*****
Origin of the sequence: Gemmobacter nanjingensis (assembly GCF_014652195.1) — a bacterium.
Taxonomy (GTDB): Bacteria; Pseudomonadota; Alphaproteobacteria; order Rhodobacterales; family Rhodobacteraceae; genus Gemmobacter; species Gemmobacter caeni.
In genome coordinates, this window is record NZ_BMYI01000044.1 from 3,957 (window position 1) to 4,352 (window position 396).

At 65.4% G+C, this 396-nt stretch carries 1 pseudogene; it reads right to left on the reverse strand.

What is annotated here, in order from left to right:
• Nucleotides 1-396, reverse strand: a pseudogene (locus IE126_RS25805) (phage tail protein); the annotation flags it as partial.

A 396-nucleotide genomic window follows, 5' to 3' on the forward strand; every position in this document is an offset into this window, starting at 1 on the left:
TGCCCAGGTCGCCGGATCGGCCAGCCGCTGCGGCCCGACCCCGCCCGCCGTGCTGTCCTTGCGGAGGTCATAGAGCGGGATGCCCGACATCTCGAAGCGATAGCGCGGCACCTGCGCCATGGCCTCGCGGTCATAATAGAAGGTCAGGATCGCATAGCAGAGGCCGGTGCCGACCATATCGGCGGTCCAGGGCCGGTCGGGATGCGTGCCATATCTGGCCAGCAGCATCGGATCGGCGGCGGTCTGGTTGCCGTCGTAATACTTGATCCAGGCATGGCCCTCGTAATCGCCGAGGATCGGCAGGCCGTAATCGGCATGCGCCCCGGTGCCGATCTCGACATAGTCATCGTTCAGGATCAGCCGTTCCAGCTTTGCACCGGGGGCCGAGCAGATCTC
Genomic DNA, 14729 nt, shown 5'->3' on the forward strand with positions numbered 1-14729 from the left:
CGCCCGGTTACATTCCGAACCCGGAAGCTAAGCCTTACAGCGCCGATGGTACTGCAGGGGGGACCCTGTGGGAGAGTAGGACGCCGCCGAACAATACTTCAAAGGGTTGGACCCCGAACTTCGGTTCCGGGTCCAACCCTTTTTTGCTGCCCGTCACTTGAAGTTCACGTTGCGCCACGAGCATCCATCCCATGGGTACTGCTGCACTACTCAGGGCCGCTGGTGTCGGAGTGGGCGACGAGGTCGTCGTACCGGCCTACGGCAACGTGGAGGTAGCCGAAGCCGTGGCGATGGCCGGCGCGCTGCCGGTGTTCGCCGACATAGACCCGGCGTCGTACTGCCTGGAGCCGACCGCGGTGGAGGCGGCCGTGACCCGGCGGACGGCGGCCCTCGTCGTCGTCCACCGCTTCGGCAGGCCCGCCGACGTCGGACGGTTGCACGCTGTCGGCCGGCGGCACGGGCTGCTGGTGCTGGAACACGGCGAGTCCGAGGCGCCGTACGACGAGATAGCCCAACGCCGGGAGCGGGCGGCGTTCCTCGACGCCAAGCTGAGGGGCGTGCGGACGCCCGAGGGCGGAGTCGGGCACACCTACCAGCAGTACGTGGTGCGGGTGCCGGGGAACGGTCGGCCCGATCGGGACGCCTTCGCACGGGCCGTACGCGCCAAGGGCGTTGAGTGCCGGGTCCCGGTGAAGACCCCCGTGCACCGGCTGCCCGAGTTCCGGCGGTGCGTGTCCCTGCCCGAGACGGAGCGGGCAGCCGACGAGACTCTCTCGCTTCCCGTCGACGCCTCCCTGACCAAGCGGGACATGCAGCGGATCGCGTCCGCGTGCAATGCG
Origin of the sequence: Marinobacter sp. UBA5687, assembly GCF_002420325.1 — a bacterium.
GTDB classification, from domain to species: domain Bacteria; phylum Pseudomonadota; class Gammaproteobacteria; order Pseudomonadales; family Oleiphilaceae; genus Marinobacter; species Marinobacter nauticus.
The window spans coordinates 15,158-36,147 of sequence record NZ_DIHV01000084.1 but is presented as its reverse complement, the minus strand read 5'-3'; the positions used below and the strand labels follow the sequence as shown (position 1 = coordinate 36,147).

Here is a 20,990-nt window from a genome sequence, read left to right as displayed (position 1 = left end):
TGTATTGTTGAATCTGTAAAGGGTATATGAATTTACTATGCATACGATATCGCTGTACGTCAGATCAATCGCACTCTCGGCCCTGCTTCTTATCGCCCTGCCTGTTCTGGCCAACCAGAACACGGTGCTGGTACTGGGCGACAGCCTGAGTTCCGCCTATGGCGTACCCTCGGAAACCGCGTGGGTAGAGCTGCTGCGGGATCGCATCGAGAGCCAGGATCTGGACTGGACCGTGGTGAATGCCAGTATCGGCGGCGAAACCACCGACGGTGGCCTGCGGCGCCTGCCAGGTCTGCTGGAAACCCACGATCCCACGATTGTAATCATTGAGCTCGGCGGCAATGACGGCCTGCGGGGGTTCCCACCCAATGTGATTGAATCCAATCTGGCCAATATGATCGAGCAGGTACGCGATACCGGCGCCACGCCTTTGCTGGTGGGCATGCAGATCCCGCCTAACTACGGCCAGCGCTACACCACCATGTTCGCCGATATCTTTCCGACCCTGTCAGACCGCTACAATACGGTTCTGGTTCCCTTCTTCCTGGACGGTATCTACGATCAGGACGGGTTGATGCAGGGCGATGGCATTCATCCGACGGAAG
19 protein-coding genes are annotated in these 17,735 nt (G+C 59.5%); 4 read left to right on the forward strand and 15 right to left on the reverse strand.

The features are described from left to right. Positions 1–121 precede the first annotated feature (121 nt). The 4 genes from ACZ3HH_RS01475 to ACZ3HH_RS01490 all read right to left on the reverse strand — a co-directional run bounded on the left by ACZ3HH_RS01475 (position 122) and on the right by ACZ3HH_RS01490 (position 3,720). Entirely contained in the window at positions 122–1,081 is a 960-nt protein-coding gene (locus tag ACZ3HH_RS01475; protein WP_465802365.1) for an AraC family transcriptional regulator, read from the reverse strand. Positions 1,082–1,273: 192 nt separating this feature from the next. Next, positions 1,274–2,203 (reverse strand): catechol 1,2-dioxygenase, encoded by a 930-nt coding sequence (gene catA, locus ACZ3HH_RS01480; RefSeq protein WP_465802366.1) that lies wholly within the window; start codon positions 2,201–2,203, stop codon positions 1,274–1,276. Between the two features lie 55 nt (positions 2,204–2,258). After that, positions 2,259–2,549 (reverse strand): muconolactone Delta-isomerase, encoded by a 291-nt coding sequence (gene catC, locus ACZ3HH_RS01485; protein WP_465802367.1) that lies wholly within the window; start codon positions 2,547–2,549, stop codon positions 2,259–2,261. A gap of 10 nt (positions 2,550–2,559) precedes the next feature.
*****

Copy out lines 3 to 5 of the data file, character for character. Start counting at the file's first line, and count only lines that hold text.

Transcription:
In genome coordinates, this window is record NZ_BMYI01000044.1 from 3,957 (window position 1) to 4,352 (window position 396).

At 65.4% G+C, this 396-nt stretch carries 1 pseudogene; it reads right to left on the reverse strand.

What is annotated here, in order from left to right: